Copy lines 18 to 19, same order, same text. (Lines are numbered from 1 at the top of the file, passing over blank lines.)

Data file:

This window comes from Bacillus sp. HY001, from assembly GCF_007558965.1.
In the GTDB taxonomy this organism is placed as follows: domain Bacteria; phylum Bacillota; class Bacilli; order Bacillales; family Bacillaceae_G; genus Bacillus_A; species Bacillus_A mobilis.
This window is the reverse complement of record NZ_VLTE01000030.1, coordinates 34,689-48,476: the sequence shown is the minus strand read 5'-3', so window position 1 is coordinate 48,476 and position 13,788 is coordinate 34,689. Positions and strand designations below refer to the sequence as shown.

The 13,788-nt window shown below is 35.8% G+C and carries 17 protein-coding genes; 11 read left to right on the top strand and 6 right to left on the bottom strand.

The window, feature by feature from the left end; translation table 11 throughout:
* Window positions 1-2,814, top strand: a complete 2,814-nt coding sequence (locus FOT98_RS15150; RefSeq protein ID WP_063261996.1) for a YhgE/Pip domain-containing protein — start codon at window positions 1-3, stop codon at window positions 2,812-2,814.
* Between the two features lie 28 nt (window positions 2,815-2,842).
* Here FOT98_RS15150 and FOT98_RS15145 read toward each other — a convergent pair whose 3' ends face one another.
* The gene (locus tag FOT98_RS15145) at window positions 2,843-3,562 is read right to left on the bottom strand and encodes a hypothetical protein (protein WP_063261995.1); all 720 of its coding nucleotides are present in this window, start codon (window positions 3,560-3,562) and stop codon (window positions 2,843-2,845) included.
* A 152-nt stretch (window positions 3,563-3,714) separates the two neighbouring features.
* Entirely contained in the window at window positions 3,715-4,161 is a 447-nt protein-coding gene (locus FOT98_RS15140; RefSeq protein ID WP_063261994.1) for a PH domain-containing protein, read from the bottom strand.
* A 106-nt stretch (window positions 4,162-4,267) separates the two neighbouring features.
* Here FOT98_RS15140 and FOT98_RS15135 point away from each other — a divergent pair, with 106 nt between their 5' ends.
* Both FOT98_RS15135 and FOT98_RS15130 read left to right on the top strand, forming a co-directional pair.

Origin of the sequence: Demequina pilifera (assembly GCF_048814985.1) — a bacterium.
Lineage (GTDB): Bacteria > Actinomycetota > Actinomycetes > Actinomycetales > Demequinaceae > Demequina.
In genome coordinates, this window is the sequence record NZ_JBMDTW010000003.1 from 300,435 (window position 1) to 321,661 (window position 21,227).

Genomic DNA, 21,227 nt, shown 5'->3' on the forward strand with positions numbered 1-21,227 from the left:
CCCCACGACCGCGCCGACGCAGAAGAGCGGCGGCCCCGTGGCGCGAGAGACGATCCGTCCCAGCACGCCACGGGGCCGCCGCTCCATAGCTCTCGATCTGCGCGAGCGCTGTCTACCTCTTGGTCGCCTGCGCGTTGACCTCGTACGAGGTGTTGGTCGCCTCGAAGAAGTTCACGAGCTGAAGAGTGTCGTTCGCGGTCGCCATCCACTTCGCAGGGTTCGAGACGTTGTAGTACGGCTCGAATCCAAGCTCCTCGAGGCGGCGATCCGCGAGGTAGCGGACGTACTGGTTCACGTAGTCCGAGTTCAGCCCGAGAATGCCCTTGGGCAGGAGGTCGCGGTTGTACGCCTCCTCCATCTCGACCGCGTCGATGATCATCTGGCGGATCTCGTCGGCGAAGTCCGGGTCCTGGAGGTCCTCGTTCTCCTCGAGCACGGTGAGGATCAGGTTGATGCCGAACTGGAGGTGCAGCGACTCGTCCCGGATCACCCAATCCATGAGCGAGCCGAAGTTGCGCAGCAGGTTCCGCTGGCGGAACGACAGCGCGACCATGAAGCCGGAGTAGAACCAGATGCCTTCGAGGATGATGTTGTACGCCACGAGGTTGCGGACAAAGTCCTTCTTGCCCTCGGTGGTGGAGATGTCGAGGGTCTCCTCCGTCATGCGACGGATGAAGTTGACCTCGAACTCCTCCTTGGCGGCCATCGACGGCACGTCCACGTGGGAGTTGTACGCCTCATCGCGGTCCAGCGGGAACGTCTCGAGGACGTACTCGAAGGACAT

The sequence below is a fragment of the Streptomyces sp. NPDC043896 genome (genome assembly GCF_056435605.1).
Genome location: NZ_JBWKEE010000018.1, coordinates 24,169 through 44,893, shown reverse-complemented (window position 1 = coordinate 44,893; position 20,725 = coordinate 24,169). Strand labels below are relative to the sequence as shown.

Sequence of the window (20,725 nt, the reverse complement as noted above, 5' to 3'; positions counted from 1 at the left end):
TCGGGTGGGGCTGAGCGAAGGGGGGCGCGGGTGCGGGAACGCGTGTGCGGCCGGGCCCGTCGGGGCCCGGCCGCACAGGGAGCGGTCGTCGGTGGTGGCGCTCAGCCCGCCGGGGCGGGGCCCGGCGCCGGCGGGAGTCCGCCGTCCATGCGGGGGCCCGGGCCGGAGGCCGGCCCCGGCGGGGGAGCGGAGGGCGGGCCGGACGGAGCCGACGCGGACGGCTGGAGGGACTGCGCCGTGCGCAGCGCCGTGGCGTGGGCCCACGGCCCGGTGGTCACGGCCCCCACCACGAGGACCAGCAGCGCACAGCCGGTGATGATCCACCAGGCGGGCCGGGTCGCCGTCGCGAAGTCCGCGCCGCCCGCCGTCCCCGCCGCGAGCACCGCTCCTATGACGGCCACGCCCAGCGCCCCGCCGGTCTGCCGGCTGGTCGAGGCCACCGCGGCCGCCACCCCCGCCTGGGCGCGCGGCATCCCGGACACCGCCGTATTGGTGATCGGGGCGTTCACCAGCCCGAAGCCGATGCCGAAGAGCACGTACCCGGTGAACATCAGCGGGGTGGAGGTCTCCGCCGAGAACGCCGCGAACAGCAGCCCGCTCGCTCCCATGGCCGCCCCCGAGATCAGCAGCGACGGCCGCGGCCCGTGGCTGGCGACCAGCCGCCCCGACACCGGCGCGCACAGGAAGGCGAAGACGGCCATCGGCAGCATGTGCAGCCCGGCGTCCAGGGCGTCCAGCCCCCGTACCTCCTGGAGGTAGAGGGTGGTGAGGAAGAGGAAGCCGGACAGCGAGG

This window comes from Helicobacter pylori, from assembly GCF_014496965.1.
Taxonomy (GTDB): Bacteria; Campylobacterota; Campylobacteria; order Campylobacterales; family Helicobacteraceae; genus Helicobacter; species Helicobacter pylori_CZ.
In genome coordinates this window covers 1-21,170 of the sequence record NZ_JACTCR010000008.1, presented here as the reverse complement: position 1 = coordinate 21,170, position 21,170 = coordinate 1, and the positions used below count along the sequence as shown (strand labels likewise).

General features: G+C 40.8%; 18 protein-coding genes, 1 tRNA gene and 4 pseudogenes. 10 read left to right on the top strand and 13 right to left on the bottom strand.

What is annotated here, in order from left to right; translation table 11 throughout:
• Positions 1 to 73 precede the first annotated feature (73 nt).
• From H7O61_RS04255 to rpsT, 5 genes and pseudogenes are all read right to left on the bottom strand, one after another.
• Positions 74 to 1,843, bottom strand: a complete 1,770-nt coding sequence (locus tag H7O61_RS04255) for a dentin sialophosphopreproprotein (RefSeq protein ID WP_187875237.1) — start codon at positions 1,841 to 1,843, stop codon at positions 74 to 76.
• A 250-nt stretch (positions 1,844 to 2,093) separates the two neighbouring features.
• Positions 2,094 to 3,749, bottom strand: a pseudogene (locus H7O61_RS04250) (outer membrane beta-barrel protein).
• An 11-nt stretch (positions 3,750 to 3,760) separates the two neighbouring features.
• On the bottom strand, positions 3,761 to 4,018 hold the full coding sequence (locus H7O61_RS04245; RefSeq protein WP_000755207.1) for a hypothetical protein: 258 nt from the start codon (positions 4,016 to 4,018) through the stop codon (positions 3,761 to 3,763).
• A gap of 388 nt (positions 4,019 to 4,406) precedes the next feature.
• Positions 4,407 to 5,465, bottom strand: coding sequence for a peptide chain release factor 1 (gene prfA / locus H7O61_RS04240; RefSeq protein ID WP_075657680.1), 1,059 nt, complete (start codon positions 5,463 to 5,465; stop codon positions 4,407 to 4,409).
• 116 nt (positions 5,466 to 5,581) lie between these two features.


Genomic DNA, 21,227 nt, shown 5'->3' on the forward strand with positions numbered 1-21,227 from the left:
CCCCACGACCGCGCCGACGCAGAAGAGCGGCGGCCCCGTGGCGCGAGAGACGATCCGTCCCAGCACGCCACGGGGCCGCCGCTCCATAGCTCTCGATCTGCGCGAGCGCTGTCTACCTCTTGGTCGCCTGCGCGTTGACCTCGTACGAGGTGTTGGTCGCCTCGAAGAAGTTCACGAGCTGAAGAGTGTCGTTCGCGGTCGCCATCCACTTCGCAGGGTTCGAGACGTTGTAGTACGGCTCGAATCCAAGCTCCTCGAGGCGGCGATCCGCGAGGTAGCGGACGTACTGGTTCACGTAGTCCGAGTTCAGCCCGAGAATGCCCTTGGGCAGGAGGTCGCGGTTGTACGCCTCCTCCATCTCGACCGCGTCGATGATCATCTGGCGGATCTCGTCGGCGAAGTCCGGGTCCTGGAGGTCCTCGTTCTCCTCGAGCACGGTGAGGATCAGGTTGATGCCGAACTGGAGGTGCAGCGACTCGTCCCGGATCACCCAATCCATGAGCGAGCCGAAGTTGCGCAGCAGGTTCCGCTGGCGGAACGACAGCGCGACCATGAAGCCGGAGTAGAACCAGATGCCTTCGAGGATGATGTTGTACGCCACGAGGTTGCGGACAAAGTCCTTCTTGCCCTCGGTGGTGGAGATGTCGAGGGTCTCCTCCGTCATGCGACGGATGAAGTTGACCTCGAACTCCTCCTTGGCGGCCATCGACGGCACGTCCACGTGGGAGTTGTACGCCTCATCGCGGTCCAGCGGGAACGTCTCGAGGACGTACTCGAAGGACAT